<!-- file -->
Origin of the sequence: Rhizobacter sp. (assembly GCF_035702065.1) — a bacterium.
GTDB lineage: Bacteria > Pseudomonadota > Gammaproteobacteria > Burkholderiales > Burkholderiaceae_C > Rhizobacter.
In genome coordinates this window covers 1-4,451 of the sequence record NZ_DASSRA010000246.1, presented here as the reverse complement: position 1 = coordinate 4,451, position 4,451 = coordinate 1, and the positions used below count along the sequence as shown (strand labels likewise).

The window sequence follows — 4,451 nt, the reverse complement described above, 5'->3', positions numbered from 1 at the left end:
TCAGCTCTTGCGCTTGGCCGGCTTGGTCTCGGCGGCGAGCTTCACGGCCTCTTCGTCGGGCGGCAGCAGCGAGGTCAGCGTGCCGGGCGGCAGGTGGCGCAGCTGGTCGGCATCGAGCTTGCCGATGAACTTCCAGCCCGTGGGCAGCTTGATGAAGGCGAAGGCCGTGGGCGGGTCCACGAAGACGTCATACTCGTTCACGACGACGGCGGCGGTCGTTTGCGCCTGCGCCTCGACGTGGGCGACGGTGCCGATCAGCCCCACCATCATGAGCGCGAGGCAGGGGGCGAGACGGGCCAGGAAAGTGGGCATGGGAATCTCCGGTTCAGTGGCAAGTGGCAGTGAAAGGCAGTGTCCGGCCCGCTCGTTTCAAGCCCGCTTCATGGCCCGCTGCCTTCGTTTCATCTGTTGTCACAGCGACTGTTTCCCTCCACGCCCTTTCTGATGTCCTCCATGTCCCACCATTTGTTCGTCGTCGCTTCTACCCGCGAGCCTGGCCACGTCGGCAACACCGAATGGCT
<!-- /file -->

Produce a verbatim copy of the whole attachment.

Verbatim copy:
Origin of the sequence: Rhizobacter sp. (assembly GCF_035702065.1) — a bacterium.
GTDB lineage: Bacteria > Pseudomonadota > Gammaproteobacteria > Burkholderiales > Burkholderiaceae_C > Rhizobacter.
In genome coordinates this window covers 1-4,451 of the sequence record NZ_DASSRA010000246.1, presented here as the reverse complement: position 1 = coordinate 4,451, position 4,451 = coordinate 1, and the positions used below count along the sequence as shown (strand labels likewise).

The window sequence follows — 4,451 nt, the reverse complement described above, 5'->3', positions numbered from 1 at the left end:
TCAGCTCTTGCGCTTGGCCGGCTTGGTCTCGGCGGCGAGCTTCACGGCCTCTTCGTCGGGCGGCAGCAGCGAGGTCAGCGTGCCGGGCGGCAGGTGGCGCAGCTGGTCGGCATCGAGCTTGCCGATGAACTTCCAGCCCGTGGGCAGCTTGATGAAGGCGAAGGCCGTGGGCGGGTCCACGAAGACGTCATACTCGTTCACGACGACGGCGGCGGTCGTTTGCGCCTGCGCCTCGACGTGGGCGACGGTGCCGATCAGCCCCACCATCATGAGCGCGAGGCAGGGGGCGAGACGGGCCAGGAAAGTGGGCATGGGAATCTCCGGTTCAGTGGCAAGTGGCAGTGAAAGGCAGTGTCCGGCCCGCTCGTTTCAAGCCCGCTTCATGGCCCGCTGCCTTCGTTTCATCTGTTGTCACAGCGACTGTTTCCCTCCACGCCCTTTCTGATGTCCTCCATGTCCCACCATTTGTTCGTCGTCGCTTCTACCCGCGAGCCTGGCCACGTCGGCAACACCGAATGGCT